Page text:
What is the course about?
Traditionally, Alfred the Great has been credited with the formation of London and this course charts the transformation of the city from a ‘trading emporium’ in 1000 into a capital city with administrative structures that are still visible today. The Great Fire in 1666 has meant the physical fabric of medieval London has largely disappeared but this is compensated for by the survival of a wealth of documentary sources from the twelfth century onwards.
This is a live online course. You will need:
- Internet connection. The classes work best with Chrome.
- A computer with microphone and camera is best (e.g. a PC/laptop/iMac/MacBook), or a tablet/iPad/smart phone/iPhone if you don't have a computer.
We will contact you with joining instructions before your course starts.
What will we cover?
We will look at how the Norman Conquest impacted on the topography of London and how the City was governed. We will consider the relationship between the City and the Crown which was never easy. We will look at court records such as the Assize of Nuisance and coroner rolls that provide a glimpse into the lives of Londoners in the fourteenth century. We will end by considering the impact of the Black Death. There will also be a walk around the City.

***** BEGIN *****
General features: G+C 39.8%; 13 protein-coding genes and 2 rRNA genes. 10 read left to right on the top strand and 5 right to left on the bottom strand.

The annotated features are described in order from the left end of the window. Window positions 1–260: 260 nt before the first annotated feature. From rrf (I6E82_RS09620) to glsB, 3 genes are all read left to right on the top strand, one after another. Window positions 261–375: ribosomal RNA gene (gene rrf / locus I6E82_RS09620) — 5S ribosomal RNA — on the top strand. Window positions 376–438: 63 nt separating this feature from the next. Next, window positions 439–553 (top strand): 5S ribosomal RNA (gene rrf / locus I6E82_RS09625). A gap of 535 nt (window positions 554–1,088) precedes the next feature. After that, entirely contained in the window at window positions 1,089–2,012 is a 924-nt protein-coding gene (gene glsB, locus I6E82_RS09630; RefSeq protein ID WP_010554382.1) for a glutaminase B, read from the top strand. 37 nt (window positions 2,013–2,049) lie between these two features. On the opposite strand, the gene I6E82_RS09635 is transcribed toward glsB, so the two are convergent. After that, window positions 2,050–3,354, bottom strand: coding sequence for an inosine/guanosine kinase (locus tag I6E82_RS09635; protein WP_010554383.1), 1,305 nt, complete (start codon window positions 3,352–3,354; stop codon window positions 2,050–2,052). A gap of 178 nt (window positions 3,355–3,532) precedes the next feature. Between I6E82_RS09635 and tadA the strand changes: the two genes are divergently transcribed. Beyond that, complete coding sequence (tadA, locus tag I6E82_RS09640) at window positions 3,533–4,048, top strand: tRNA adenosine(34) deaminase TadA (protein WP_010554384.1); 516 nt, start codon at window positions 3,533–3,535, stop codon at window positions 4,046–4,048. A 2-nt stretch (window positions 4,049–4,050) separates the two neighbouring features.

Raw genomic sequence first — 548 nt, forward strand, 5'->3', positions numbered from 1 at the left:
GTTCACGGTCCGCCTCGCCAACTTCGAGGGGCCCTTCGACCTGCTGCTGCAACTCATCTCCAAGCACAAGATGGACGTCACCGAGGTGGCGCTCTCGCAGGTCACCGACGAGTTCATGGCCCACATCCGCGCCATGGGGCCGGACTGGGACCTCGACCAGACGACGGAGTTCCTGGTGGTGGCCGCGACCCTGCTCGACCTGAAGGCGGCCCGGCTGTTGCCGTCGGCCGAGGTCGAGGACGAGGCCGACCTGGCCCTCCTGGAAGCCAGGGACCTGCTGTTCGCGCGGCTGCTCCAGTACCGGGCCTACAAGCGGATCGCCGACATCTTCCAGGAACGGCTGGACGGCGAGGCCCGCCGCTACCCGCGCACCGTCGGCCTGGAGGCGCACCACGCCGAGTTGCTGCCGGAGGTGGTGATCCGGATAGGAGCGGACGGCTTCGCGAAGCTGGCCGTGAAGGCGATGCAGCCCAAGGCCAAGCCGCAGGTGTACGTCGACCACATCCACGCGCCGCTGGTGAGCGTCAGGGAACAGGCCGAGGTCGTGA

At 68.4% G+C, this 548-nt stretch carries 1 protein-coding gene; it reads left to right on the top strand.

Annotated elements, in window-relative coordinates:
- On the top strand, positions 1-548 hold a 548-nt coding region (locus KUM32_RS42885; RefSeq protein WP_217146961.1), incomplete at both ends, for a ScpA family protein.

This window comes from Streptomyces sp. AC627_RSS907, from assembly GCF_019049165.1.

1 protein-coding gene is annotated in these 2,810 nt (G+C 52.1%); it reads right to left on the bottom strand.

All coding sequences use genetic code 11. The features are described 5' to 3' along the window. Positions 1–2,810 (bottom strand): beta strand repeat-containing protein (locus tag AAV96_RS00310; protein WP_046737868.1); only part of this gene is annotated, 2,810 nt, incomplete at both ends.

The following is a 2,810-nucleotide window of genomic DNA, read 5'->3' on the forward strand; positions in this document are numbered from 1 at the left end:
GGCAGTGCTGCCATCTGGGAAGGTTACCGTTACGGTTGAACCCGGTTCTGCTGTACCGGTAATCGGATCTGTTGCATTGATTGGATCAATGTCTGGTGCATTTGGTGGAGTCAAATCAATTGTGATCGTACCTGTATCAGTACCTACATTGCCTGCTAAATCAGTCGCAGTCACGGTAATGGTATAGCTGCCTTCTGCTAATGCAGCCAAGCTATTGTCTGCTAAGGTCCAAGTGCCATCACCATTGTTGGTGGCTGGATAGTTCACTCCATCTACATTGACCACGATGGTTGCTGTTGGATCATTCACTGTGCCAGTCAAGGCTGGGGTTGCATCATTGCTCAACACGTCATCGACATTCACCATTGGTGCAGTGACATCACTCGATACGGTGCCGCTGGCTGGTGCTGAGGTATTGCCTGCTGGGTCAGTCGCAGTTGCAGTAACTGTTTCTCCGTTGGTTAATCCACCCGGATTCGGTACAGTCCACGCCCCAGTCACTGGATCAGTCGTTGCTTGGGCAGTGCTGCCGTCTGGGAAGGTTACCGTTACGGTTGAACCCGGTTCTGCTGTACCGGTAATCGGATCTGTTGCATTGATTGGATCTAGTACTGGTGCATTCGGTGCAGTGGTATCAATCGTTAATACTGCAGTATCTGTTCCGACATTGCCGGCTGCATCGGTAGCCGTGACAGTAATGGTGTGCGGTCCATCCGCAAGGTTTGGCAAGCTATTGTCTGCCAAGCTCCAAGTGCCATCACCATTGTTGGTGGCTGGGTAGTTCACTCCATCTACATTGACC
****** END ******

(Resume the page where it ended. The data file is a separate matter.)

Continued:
What will I achieve?
By the end of this course you should be able to...
• Explain the limitations of Domesday Book as a source for London in 1066 and 1086
• Identify the purpose of Pipe Rolls and describe what they contain
• Read extracts from the London Eyre of 1279 and comment upon crime in 13th c. London
• Evaluate the impact of the Black Death on London.
What level is the course and do I need any particular skills?
This course is for anyone with an enquiring mind and an enthusiasm for London history. No previous knowledge is
necessary but a good understanding of English is essential.
How will I be taught, and will there be any work outside the class?
Each week there will be an informative talk, using PowerPoint, during which class discussion will be encouraged.
We shall use small group work to analyse original sources and a range of handouts will be available for discussion
purposes. Occasionally small pieces of homework reading will be distributed to augment your knowledge. You are
encouraged to bring along/describe items you have read in newspapers/heard on radio/seen on TV you think may be of interest to the group.
Are there any other costs? Is there anything I need to bring?
There are no additional costs other than note-taking materials.
When I've finished, what course can I do next?
You might consider enrolling on the next London course in this cycle: Everyday Life in London 1350-1500.